Maltese Luzzu: A tradition surrounded by superstition

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The Maltese Luzzu is one of Malta’s oldest traditions and dates back to the time of the Phoenicians. Discover more.

If you take a trip to any one of Malta’s seaside villages you will immediately notice a large number of colourful boats floating in the water – and lots of eyes staring at you!  These colourful boats are known as the Maltese luzzu, and they date back to the time of the ancient Phoenicians.  The luzzu has now even become one of the symbols associated with the Maltese islands.  Discover more about these traditional boats ahead of booking your flights to Malta.

Maltese Luzzu  Air Malta

Luzzus are essentially traditional fishing boats.  They are typically painted in traditional bright colours including blue, yellow, red and green.  You can normally spot a rather large number of luzzus in Malta’s seaside villages, including Marsaxlokk and Marsascala on the south side of the island, or St Paul’s Bay on the north.  These brightly coloured fishing boats often create a postcard-perfect scene on the beautiful and clear Mediterranean Sea surrounding the islands.

Due its stable, sturdy and reliable nature, the design of the luzzu dates back to the Phoenician times.  In fact, the luzzu can be used both in good and in bad weather conditions.  The boats normally have a double-ended hull and are built using wood.  During the Phoencian times, the luzzu used to be smaller and used to be equipped with sails.  However, this is not the case anymore as nowadays most luzzus are slightly larger, motorized and work with a diesel engine.  Other than that, the design and style of the luzzu nowadays is very similar to the ones used in ancient times.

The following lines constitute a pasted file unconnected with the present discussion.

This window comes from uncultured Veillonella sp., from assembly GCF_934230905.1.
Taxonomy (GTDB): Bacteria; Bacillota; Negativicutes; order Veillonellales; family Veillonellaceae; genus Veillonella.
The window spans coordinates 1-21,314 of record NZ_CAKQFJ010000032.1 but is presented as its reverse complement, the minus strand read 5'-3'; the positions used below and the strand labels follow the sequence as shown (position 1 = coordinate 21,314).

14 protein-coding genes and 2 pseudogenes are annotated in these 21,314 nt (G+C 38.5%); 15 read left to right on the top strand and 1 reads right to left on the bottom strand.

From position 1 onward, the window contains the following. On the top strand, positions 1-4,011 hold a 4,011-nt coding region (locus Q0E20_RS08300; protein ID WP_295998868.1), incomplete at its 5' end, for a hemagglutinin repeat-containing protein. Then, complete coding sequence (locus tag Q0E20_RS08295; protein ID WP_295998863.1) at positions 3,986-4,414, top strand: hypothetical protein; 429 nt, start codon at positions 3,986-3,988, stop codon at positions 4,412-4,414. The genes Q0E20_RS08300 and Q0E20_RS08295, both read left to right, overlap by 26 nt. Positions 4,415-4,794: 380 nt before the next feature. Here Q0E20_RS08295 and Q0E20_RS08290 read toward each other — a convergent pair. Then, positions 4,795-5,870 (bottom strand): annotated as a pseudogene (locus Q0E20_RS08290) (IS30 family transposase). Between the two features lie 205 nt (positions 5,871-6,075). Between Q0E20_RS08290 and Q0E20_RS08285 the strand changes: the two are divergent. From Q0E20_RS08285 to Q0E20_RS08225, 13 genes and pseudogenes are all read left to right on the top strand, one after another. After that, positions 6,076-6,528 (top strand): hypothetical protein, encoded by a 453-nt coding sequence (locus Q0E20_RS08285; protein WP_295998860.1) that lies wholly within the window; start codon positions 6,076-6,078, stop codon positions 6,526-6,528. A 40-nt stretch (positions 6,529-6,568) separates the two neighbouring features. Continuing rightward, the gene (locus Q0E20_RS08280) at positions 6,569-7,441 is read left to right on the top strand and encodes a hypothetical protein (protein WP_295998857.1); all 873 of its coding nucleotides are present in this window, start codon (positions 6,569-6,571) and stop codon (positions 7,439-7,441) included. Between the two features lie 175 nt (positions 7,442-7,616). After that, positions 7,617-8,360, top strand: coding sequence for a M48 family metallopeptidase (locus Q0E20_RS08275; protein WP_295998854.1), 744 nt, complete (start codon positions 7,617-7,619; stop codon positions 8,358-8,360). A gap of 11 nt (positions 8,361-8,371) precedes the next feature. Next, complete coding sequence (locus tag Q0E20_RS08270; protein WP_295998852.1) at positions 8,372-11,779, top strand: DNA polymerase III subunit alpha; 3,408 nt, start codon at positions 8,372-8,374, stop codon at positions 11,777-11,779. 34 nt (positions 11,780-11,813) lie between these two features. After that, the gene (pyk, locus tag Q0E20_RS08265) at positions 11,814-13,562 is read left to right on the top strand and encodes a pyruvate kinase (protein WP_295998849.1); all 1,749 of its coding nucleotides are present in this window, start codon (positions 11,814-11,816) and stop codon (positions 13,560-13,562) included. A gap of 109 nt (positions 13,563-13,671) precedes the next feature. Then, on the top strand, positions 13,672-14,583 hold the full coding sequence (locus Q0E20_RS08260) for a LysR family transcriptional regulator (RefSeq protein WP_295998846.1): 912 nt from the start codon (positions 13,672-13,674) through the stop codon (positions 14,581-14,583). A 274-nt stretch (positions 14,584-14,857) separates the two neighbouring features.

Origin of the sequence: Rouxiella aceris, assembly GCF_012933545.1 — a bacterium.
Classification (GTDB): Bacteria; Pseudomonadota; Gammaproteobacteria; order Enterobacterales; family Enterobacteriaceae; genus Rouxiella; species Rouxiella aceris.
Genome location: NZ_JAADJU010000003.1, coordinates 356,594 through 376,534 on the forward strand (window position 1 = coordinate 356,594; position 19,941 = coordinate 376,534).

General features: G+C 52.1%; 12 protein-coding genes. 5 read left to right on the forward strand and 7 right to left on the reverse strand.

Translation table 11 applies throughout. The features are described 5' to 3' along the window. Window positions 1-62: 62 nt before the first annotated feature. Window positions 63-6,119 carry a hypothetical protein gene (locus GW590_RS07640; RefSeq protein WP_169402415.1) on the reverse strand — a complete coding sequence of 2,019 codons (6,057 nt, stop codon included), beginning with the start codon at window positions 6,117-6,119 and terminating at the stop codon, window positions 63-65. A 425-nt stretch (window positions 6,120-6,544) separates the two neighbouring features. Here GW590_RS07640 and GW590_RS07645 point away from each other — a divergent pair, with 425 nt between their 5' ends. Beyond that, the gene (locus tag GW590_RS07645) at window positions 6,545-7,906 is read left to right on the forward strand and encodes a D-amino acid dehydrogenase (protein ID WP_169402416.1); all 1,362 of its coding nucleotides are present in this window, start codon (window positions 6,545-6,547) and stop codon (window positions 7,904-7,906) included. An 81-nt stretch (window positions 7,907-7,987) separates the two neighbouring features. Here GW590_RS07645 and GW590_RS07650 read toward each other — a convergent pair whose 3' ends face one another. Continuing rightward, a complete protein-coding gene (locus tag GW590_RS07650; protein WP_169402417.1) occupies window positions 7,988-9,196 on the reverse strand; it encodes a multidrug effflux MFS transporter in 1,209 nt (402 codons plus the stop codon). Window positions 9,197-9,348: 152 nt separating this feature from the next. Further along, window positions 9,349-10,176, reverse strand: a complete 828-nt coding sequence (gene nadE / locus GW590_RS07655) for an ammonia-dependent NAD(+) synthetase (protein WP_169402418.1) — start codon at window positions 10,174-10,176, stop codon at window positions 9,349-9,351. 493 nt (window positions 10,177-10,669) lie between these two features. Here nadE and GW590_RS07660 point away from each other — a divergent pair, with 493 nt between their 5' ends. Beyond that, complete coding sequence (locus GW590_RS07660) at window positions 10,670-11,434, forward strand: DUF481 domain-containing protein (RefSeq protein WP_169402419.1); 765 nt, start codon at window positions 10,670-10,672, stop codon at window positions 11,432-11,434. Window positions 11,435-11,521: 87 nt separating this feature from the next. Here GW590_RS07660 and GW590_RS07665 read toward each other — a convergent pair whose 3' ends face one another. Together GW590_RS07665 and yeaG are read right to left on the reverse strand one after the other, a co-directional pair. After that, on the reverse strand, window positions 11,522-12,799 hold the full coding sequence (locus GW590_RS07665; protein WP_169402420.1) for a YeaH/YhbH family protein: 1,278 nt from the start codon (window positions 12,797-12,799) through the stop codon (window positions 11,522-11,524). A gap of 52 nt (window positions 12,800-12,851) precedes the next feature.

Maltese Luzzu  Air Malta

Just like in the ancient times, luzzus are nowadays most commonly used as fishing boats.  If you head down to Marsaxlokk early enough on a Sunday morning you will be able to watch the local fishermen at work.  As they head close to the shores with their luzzus, the fishermen transfer their freshly caught fish to the stalls, where the fish is sold at the Marsaxlokk Fish Market soon after being caught.  However, in addition to being used as fishing boats, luzzus are sometimes used as passenger carriers for visitors to the Maltese islands.

Maltese Luzzu  Air Malta

There is quite a lot of superstition surrounding the luzzu, the most prominent of them all being the painted or engraved pair of eyes on the front of the boat.  These eyes are believed to be a modern survival of an old Phoenician tradition, and are normally referred to as the Eye of Orisis, or the Eye of Horus – the Phoenicians’ god of protection from evil. They are a symbol of protection and good health, and are believed to protect the fishermen from any harm while they are out at sea.

In addition to this, luzzus are normally inherited from a person’s father and grandfather.  However, although the exact colours of each luzzu vary from one another, the colours of each luzzu are normally kept exactly the same due to superstitious belief.  Therefore, when the old paint is completely stripped off the boat every five years, in order for the fisherman to closely inspect his boat for anything that needs to be replaced, the boat is then re-painted in exactly the same colours that the person’s father and grandfather had used.

So if you're heading to Malta this summer, be sure to visit one of the many fantastic seaside villages around the Maltese islands and admire one of Malta's oldest traditions that's still kept alive today.

Author: Sabine Jung